UI Presidential Search Committee plans to bring finalists to campus in April

The University of Iowa’s Presidential Search Committee brainstormed interview questions and timelines for the remainder of the search at a virtual meeting Friday.


Grace Smith

Pictured on Aug. 27, 2020, is a student walking through campus to their classes during the first week of school at the University of Iowa. (Grace Smith/The Daily Iowan)

Eleanor Hildebrandt, News Reporter

The University of Iowa’s Presidential Search Committee plans for finalists to travel to campus to participate in a hybrid interview process in April.

The committee is preparing for the application portal for the next top Hawkeye to close on March 15. At its virtual meeting on Friday, the committee said it will virtually interview semifinalists at the beginning of April. 

Committee co-chairs Sandra Daack-Hirsch and John Keller said two weeks after semifinalist interviews, finalists will travel campus and participate in some in-person and some virtual events to better understand campus. 

“We are envisioning this to be a very hybrid way,” Daack-Hirsch said. “We would ask the finalists to come to campus. We’re thinking that these interviews, with whomever we decide that these candidates should be meeting with, that there will be both an in-person and virtual opportunity for people who are engaging in most interviews.” 

She said the committee will work with campus counterparts on what locations would be best for forums and conversations while remaining safe and flexible. 

Managing Principal of AGB Search Roderick McDavis said there are virtual as well as hybrid options for bringing finalists to campus during the pandemic.

“Just about 90 percent [of AGB searches] have been done virtually for the last year,” he said. “That is because of COVID-19 and all of the CDC requirements. And naturally, a lot of candidates have concerns about traveling. So, we’ve been able to work very comfortably with the Zoom technology.”

The committee discussed ways to ensure the interview process is similar to the way it would have taken place in-person. Representatives from AGB Search encouraged the committee to strive to make interviews as personable and conversational as possible.

The committee plans to meet with the state Board of Regents to discuss the search committee’s findings on April 29 or 30. While a deadline for the regents to select a new UI president remains set for April 30, Daack-Hirsch said it is possible that that date could shift if necessary. 

“We’ve said from the very beginning if it gets to a point where the pool just doesn’t work right with the pool that we want, that changes that deadline for sure,” she said. 

Keller said he is optimistic that the search committee will be able to proceed as planned so the committee can wrap up at the end of next month.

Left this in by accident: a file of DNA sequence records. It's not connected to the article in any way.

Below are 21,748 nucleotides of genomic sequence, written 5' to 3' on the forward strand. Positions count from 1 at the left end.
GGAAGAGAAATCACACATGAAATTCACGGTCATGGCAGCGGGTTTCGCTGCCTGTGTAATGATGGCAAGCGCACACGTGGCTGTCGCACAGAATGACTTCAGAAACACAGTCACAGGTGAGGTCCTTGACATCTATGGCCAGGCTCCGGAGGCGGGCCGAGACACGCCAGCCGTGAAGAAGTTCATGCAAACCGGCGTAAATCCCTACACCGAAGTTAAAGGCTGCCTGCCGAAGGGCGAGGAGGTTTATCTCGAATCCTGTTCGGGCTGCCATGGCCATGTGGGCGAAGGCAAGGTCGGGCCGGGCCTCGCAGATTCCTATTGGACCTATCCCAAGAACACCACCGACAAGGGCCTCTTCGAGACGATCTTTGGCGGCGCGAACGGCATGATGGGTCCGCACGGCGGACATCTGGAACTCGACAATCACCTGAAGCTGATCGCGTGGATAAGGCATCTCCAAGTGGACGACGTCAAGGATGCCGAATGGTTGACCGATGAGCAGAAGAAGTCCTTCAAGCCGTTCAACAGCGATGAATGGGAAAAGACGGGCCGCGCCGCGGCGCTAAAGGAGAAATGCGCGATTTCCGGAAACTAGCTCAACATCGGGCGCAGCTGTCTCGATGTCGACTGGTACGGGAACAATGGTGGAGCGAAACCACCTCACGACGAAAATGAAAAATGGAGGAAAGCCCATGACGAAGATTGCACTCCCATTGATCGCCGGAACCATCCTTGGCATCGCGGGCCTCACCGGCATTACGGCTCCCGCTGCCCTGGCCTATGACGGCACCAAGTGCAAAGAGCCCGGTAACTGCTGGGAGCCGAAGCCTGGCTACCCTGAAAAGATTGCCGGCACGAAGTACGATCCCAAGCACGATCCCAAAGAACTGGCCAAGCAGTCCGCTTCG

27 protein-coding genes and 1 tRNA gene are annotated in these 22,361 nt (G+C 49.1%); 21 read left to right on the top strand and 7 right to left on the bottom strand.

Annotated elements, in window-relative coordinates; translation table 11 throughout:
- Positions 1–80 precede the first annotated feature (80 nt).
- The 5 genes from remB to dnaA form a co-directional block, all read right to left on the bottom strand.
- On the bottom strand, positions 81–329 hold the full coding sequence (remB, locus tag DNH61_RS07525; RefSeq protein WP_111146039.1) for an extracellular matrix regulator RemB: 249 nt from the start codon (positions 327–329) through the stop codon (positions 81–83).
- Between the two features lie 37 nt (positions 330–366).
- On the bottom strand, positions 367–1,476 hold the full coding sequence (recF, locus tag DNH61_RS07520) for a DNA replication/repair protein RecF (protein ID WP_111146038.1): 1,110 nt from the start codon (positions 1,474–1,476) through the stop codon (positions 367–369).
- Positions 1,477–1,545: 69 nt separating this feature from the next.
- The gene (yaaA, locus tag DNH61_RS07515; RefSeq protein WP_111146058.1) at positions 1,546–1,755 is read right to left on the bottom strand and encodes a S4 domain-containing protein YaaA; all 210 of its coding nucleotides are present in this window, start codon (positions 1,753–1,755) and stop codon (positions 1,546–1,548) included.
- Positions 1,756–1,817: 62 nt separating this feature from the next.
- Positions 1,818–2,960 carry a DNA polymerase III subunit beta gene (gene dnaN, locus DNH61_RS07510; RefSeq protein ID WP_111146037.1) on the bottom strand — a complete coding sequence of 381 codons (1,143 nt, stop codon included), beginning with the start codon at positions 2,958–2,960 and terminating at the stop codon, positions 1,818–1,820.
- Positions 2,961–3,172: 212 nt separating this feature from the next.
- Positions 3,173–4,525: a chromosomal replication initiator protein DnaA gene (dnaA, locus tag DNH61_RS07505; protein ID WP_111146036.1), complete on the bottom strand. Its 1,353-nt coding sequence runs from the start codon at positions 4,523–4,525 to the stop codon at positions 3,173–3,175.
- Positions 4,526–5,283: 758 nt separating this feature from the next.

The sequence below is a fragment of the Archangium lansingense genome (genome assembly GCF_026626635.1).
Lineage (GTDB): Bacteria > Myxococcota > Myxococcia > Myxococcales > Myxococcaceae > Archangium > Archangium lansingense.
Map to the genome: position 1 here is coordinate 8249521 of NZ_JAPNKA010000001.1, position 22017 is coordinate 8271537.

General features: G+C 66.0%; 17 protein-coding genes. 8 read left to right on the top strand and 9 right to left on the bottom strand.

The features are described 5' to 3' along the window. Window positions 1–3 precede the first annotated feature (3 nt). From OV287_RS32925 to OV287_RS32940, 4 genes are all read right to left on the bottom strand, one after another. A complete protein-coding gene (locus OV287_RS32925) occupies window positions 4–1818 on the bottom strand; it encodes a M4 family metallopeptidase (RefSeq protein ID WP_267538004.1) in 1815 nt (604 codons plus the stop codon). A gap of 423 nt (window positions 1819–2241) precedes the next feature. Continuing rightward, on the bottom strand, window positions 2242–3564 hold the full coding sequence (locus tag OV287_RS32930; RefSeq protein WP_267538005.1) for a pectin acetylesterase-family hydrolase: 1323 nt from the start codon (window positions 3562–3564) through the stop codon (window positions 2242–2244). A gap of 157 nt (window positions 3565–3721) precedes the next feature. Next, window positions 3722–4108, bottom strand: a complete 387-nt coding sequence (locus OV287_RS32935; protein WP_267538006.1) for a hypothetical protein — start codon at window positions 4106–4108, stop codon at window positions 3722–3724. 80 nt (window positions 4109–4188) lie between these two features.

The committee will gain access to applicants’ information on March 16 and will have 10 days to go over the candidates. On March 26, the committee will hold a closed virtual meeting to select the semifinalists. 

Daack-Hirsch said this meeting will take the majority of the day for committee members, but stressed there will be breaks to ensure committee members can take a break from their computer screens. 

She said as the process continues forward, the committee will work collaboratively to ensure individuals can attend classes and other necessary meetings while the search shifts into a busy stage. 

“We do want to have the presence of somebody from the committee, when the group [the candidate] is meeting with is a part of the group that [a committee member] may be representing,” Daack-Hirsch said. “I think it will be good to even virtually escort people from meeting to meeting. That, to me, is a part of the committee’s responsibility.”


At Friday’s meeting, the committee members also went over questions they intend to ask their semifinalist candidates for the next UI president. The committee broke into groups earlier in the semester to develop topic-specific questions.

The committee decided to ask semifinalists about their experiences with and views on leadership; communication; diversity, equity, and inclusion; shared governance; and the university overall, including the health care sector of the UI. 

The committee will ask each candidate 10 predetermined questions on these topics. At the meeting, the group in charge of questions for the diversity, equity, and inclusion portion of the interview also added a question about free speech. 

As previously reported by The Daily Iowan, the regents’ free speech committee suggested several recommendations for Iowa’s regents institutions at its most recent meeting, from syllabi changes to creating spaces to learn about free speech. UI President Bruce Harreld supported the board’s proposed initiatives.

Members of the committee agreed it is important to add a question about freedom of speech into the interview. 

“Our committee thought that there should be some reference to free speech,” Professor of Philosophy David Cunning said, who helped develop questions. “…The thought is that sometimes folks find a tension between free speech and diversity.”